So, yes, cigarette-poncing. It’s peaking to coincide either with the crescendo of footballing events or the searing hot weather. It is seriously boiling. I am usually an enemy of shade but as I went for a 24-hour work-avoidance stroll yesterday, I did occasionally have to get the better of my stubbornness and trot to the other side of the street. Scorching. Anyway, tbf – the beautiful friend – and I met for a post-loss, consolation beer within seconds of the Italians covering themselves in glory. The atmosphere was still lovely, although I did, I admit, stick strictly to non-nefarious parts of Berlin, peopled exclusively by the type of heterosexual man described above. (Well, and women too.) I expressed, on behalf of English folk everywhere, my sincerest condolences to tbf. We drowned our sorrows the only way we know how, and were reminded that German men are quite obscenely good-looking. It was wall-to-wall totty. And determined festivation. But two beers into drowning our sorrows and we were ready to go and commune with our homosexual brethren.

The Ackerkeller – the link makes it sound much more unusual than it in fact is – is just about the only homo place I know in the centre of Berlin, and very nice it was too, with a nice selection of types. But then the poncing began. A handsome type came to poach cigarettes with unashamed brazenness. But vaguely politely. The two of us held out our different-brand cigarettes. I offered red Gauloises, all the while mentally squeezing the packet as school-friends used to do if one ever asked them for a crisp. Tbf held out Nil. (Not nothing. Nil is a brand of cigarette.) My packet was very sparsely populated indeed. Tbf’s was pulsating with Nil. Just as the suspense was about to kill all three of us, he plumped for one of mine, the sod, although perhaps I should see it as a moral victory. Maybe he secretly fancied me, although he did dash off once his thank yous were done and was never to be seen again, so perhaps I shouldn’t read too much into it. In any case, I put the incident behind me. Achieved closure. Moved on. Reinforced the thought that the good-looking, sporty, 25-year-old ponce had probably had to fight an almost irrepressible urge to kiss me… And then came the ugly mate.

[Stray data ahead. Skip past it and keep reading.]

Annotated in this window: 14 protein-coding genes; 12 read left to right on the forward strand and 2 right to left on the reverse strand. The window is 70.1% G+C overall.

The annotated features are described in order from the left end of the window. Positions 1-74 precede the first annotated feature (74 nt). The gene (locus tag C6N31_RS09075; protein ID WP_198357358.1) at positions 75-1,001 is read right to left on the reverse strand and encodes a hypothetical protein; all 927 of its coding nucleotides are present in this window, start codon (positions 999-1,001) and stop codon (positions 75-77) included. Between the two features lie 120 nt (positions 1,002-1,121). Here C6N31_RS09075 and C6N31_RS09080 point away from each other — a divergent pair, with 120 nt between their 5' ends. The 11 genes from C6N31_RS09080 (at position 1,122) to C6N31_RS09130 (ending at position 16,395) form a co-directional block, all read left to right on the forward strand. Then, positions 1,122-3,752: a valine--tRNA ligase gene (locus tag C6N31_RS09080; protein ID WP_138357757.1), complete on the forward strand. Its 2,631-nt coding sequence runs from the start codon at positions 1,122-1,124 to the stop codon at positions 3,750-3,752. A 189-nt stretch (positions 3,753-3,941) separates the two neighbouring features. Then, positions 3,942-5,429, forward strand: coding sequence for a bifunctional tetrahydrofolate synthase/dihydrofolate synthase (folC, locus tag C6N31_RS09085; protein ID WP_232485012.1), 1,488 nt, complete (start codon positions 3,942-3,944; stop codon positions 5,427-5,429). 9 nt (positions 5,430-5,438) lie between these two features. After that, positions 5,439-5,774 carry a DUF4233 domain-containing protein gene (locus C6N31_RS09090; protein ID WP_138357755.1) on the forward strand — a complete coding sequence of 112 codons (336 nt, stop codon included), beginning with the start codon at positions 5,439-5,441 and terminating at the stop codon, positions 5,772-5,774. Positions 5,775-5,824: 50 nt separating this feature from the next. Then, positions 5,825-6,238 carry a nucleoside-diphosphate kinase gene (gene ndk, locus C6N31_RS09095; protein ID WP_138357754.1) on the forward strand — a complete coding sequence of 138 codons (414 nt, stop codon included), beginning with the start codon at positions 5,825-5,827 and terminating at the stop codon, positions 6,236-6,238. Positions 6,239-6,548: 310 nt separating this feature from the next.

I have quite the most extraordinary capacity to attract the attentions of the least desirable patrons of any homosexual establishment. I am reminded of the occasion a man in his third age struck up conversation with me in another old haunt. I struck back with gusto. His hand was on my groin before he could even finish his patently bollocks story about Klaus Wowereit – the gay mayor of Berlin – going to Berlin’s seedier gay bars incognito. So the ugly mate – drunk, leery and letchy – shuffled over. “Hast du eine Zigarette für mich?” – everyone’s least favourite chat-up line – he asked in a Spanish accent. This time I had the solo privilege of the ponce’s solicitations. I held out my depleted stocks without so much as a smile, and certainly not a word, and went back to conversing with tbf in English as loudly and bitchily as I could muster. The Spaniard lingered on, like a dog at a dinner table, with baleful eyes and what I think was meant to be a sympathy-inviting droop of the shoulders. I smoked as fast as my lungs would carry me for the rest of the evening. There was no time for conversation. It was a race against time to see if I could be the sole smoker of the remainder of my supply. I puffed for all I was worth.

Struggling for breath and making sure that my inhaler was trustily in position, I decided it was time to take leave of tbf and head home for the night. I was reasonably satisfied with a ponce-count of just 2. I drank in tbf’s beauty one last time, hugged him good night and went to make my way into the boiling hot air. “Er, er, Esuldigu, hath du noch eine Thigarette für meech?” piped up the long-since-forgotten lapdog in an attempt at seduction. I fingered one out of the packet, icily. Went upstairs, bought some more fags and walked home in a cloud of smoke along the most deserted streets I could find.

The end of the affair July 4, 2006